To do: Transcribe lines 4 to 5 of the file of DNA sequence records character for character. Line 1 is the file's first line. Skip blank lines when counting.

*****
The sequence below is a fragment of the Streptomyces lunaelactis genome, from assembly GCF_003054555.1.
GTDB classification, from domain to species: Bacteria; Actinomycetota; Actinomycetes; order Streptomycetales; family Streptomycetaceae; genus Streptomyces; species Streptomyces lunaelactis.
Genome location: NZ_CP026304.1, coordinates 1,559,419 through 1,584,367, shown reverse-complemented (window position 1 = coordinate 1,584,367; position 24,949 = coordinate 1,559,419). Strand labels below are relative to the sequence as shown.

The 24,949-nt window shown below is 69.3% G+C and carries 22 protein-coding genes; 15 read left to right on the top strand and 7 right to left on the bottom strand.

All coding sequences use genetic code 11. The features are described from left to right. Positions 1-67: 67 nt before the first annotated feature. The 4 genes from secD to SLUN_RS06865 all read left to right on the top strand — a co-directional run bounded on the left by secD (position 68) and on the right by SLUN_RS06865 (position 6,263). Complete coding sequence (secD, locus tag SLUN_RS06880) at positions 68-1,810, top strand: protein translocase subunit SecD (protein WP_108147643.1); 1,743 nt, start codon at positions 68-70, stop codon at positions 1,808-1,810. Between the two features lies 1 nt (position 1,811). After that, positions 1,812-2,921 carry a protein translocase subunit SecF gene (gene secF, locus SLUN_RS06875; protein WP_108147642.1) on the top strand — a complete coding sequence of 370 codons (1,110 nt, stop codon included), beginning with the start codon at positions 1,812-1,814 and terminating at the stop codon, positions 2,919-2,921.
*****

The 24,949-nt window shown below is 69.3% G+C and carries 22 protein-coding genes; 15 read left to right on the top strand and 7 right to left on the bottom strand.

All coding sequences use genetic code 11. The features are described from left to right. Positions 1-67: 67 nt before the first annotated feature. The 4 genes from secD to SLUN_RS06865 all read left to right on the top strand — a co-directional run bounded on the left by secD (position 68) and on the right by SLUN_RS06865 (position 6,263). Complete coding sequence (secD, locus tag SLUN_RS06880) at positions 68-1,810, top strand: protein translocase subunit SecD (protein WP_108147643.1); 1,743 nt, start codon at positions 68-70, stop codon at positions 1,808-1,810. Between the two features lies 1 nt (position 1,811). After that, positions 1,812-2,921 carry a protein translocase subunit SecF gene (gene secF, locus SLUN_RS06875; protein WP_108147642.1) on the top strand — a complete coding sequence of 370 codons (1,110 nt, stop codon included), beginning with the start codon at positions 1,812-1,814 and terminating at the stop codon, positions 2,919-2,921.